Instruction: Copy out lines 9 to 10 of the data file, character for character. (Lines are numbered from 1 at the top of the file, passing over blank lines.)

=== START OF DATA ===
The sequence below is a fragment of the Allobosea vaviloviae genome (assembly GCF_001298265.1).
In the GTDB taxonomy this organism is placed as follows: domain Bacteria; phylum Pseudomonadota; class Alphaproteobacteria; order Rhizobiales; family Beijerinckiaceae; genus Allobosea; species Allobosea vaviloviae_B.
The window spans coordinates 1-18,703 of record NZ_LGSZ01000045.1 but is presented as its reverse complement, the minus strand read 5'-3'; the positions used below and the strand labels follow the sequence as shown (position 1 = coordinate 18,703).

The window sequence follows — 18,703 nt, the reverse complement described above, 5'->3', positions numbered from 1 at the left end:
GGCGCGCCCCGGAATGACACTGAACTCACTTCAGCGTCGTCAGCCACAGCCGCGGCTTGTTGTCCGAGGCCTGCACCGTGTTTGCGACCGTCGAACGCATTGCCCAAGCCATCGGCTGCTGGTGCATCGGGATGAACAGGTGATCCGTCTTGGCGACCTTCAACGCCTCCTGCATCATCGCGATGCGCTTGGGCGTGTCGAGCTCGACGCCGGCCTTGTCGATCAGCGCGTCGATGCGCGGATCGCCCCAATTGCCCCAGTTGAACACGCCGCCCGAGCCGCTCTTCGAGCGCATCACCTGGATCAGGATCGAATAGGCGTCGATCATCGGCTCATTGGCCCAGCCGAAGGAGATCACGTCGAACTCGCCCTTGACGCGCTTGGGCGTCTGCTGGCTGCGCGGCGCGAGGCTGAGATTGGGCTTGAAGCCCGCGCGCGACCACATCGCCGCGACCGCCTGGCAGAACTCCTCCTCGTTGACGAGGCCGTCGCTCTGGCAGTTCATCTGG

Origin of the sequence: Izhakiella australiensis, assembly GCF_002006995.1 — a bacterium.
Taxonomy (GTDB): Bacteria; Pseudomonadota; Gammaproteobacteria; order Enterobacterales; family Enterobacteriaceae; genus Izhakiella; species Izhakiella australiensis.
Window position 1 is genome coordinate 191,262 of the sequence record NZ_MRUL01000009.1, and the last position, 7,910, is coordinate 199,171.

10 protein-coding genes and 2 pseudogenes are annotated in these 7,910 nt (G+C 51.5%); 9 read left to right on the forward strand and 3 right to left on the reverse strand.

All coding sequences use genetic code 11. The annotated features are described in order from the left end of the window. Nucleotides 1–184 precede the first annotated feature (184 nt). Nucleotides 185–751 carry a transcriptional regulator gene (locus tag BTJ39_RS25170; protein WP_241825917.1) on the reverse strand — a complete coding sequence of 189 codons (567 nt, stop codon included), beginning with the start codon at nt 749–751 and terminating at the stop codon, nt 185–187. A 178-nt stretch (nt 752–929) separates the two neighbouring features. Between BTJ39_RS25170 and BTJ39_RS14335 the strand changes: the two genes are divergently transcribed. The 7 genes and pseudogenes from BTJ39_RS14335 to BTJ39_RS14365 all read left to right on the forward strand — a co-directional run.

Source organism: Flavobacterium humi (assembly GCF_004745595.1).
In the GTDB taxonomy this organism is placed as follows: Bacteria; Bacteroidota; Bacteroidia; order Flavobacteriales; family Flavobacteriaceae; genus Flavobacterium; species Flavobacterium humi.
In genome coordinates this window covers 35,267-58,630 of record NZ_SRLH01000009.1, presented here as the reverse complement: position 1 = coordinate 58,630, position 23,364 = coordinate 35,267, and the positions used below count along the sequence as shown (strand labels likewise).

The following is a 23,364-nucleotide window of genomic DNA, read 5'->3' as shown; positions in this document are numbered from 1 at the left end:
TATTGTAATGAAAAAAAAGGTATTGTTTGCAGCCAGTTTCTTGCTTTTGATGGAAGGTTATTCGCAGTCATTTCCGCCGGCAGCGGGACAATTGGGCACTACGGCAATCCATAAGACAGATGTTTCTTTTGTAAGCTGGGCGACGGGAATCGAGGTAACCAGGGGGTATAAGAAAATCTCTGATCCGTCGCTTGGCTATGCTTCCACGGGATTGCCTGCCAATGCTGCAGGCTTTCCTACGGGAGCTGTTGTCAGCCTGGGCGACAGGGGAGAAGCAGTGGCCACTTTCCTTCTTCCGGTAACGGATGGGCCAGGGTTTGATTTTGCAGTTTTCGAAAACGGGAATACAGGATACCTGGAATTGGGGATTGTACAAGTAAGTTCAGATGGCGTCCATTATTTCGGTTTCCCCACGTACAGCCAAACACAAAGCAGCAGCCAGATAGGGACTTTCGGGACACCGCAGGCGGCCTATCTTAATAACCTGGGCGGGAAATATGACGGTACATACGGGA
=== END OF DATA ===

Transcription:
10 protein-coding genes and 2 pseudogenes are annotated in these 7,910 nt (G+C 51.5%); 9 read left to right on the forward strand and 3 right to left on the reverse strand.

All coding sequences use genetic code 11. The annotated features are described in order from the left end of the window. Nucleotides 1–184 precede the first annotated feature (184 nt). Nucleotides 185–751 carry a transcriptional regulator gene (locus tag BTJ39_RS25170; protein WP_241825917.1) on the reverse strand — a complete coding sequence of 189 codons (567 nt, stop codon included), beginning with the start codon at nt 749–751 and terminating at the stop codon, nt 185–187. A 178-nt stretch (nt 752–929) separates the two neighbouring features. Between BTJ39_RS25170 and BTJ39_RS14335 the strand changes: the two genes are divergently transcribed. The 7 genes and pseudogenes from BTJ39_RS14335 to BTJ39_RS14365 all read left to right on the forward strand — a co-directional run.